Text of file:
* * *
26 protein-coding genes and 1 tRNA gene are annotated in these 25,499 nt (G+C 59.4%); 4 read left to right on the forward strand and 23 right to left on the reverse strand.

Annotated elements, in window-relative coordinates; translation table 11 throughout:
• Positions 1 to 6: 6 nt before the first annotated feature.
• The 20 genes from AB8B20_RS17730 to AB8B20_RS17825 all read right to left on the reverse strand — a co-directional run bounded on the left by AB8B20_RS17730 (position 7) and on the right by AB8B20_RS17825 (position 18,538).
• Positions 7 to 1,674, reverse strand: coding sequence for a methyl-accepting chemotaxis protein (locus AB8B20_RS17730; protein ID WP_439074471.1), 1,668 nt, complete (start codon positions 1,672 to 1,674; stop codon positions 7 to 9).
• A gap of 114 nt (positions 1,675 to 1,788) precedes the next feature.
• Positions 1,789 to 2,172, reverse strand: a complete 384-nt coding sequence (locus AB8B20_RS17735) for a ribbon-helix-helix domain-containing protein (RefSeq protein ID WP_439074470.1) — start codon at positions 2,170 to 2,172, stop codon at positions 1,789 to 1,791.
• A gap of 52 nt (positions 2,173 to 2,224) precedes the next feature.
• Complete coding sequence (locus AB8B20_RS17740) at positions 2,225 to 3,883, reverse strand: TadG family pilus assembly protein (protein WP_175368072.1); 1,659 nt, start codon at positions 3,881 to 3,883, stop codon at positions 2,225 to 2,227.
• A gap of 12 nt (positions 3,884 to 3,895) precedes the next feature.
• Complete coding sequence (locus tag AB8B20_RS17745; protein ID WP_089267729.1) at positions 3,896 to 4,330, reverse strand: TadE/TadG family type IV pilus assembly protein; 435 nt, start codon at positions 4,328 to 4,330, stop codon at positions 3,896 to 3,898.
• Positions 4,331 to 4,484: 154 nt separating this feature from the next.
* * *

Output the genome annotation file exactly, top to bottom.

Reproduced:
26 protein-coding genes and 1 tRNA gene are annotated in these 25,499 nt (G+C 59.4%); 4 read left to right on the forward strand and 23 right to left on the reverse strand.

Annotated elements, in window-relative coordinates; translation table 11 throughout:
• Positions 1 to 6: 6 nt before the first annotated feature.
• The 20 genes from AB8B20_RS17730 to AB8B20_RS17825 all read right to left on the reverse strand — a co-directional run bounded on the left by AB8B20_RS17730 (position 7) and on the right by AB8B20_RS17825 (position 18,538).
• Positions 7 to 1,674, reverse strand: coding sequence for a methyl-accepting chemotaxis protein (locus AB8B20_RS17730; protein ID WP_439074471.1), 1,668 nt, complete (start codon positions 1,672 to 1,674; stop codon positions 7 to 9).
• A gap of 114 nt (positions 1,675 to 1,788) precedes the next feature.
• Positions 1,789 to 2,172, reverse strand: a complete 384-nt coding sequence (locus AB8B20_RS17735) for a ribbon-helix-helix domain-containing protein (RefSeq protein ID WP_439074470.1) — start codon at positions 2,170 to 2,172, stop codon at positions 1,789 to 1,791.
• A gap of 52 nt (positions 2,173 to 2,224) precedes the next feature.
• Complete coding sequence (locus AB8B20_RS17740) at positions 2,225 to 3,883, reverse strand: TadG family pilus assembly protein (protein WP_175368072.1); 1,659 nt, start codon at positions 3,881 to 3,883, stop codon at positions 2,225 to 2,227.
• A gap of 12 nt (positions 3,884 to 3,895) precedes the next feature.
• Complete coding sequence (locus tag AB8B20_RS17745; protein ID WP_089267729.1) at positions 3,896 to 4,330, reverse strand: TadE/TadG family type IV pilus assembly protein; 435 nt, start codon at positions 4,328 to 4,330, stop codon at positions 3,896 to 3,898.
• Positions 4,331 to 4,484: 154 nt separating this feature from the next.